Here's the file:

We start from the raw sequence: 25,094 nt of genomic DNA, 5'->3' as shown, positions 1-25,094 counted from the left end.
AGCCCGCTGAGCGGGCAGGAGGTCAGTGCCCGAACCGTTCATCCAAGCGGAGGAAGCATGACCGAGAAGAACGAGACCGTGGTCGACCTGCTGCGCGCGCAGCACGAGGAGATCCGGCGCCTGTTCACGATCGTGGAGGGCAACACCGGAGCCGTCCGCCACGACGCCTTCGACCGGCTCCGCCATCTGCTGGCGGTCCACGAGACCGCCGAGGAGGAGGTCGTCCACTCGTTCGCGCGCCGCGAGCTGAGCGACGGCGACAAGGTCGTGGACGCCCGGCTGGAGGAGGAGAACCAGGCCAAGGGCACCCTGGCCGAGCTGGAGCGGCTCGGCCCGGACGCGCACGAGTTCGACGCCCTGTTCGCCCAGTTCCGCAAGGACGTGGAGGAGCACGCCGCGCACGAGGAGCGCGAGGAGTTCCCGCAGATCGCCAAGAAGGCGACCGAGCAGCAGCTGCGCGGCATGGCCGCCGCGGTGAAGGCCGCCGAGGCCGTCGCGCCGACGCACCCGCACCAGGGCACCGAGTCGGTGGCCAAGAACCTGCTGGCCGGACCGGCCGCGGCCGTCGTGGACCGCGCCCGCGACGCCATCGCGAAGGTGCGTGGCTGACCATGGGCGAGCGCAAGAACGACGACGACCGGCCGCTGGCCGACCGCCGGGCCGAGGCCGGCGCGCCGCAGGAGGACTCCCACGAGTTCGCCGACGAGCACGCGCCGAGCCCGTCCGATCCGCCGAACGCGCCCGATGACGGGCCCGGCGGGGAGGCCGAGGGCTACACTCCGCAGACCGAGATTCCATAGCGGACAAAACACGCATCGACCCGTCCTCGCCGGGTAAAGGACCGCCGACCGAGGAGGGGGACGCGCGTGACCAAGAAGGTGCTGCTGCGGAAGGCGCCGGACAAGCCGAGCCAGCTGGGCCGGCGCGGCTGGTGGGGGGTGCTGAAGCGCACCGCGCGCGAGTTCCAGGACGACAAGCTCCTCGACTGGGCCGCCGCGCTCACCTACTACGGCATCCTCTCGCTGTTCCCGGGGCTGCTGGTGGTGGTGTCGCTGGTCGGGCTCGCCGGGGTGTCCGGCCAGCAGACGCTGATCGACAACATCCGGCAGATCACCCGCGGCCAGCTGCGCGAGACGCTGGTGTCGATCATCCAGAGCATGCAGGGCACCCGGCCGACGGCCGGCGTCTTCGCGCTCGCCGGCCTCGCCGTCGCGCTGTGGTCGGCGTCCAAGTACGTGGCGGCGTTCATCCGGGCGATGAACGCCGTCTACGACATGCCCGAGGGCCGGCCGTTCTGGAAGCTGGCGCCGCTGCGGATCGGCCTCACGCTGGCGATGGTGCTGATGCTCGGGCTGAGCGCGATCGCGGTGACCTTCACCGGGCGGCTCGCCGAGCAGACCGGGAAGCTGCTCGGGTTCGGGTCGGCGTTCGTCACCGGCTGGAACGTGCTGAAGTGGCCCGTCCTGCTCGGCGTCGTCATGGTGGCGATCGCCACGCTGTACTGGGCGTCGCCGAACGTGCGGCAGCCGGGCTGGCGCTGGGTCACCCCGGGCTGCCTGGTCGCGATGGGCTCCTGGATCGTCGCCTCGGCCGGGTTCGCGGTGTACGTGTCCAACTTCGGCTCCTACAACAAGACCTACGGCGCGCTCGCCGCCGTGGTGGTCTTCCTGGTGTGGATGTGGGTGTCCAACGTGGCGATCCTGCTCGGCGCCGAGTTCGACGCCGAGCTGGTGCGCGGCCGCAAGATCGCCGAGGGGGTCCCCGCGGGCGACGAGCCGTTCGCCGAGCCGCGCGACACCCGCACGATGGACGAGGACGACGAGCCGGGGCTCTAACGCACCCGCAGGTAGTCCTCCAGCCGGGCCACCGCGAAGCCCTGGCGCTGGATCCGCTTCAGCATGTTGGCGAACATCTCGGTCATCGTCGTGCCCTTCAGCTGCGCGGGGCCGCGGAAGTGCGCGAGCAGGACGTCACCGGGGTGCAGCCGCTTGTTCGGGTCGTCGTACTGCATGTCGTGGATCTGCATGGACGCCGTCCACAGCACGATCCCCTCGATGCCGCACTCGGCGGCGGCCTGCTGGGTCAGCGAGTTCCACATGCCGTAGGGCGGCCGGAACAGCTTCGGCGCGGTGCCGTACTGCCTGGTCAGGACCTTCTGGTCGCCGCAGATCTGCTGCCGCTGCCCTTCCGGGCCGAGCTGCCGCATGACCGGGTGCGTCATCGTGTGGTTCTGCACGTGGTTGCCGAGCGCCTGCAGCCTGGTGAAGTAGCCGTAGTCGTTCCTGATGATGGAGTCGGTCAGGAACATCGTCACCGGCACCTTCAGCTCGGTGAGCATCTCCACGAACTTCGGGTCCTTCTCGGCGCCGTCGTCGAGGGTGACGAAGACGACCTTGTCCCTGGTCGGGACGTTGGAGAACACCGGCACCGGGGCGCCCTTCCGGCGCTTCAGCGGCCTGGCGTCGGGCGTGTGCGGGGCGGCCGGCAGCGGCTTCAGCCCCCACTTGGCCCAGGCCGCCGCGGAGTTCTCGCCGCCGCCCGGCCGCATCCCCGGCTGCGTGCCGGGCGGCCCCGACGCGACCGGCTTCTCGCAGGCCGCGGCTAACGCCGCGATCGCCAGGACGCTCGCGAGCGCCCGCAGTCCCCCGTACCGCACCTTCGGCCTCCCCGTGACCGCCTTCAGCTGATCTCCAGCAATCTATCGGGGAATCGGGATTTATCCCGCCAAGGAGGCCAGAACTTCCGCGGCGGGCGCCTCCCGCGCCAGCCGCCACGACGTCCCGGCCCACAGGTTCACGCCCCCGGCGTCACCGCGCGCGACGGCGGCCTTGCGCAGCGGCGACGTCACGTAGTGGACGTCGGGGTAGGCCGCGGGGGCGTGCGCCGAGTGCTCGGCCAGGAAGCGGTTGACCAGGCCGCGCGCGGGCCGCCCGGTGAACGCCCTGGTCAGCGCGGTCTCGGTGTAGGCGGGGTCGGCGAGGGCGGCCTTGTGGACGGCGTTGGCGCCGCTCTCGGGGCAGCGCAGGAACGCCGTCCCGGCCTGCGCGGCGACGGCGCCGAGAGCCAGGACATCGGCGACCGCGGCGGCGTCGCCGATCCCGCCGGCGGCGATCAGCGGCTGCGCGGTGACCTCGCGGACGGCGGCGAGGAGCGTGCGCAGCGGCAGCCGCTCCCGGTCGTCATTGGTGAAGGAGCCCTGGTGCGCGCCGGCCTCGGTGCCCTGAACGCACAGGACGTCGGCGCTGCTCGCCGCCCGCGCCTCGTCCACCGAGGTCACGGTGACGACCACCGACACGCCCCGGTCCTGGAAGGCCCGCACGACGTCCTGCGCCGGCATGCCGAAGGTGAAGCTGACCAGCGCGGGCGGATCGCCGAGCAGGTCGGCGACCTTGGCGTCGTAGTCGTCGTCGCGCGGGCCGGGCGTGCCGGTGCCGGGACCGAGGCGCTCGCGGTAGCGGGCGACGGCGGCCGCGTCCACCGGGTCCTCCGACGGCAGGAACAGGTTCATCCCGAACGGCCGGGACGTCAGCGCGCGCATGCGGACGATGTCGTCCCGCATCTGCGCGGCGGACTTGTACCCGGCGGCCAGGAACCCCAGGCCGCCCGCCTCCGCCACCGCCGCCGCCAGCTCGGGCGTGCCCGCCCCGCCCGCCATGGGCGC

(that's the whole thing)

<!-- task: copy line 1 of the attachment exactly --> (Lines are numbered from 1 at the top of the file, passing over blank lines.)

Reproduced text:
We start from the raw sequence: 25,094 nt of genomic DNA, 5'->3' as shown, positions 1-25,094 counted from the left end.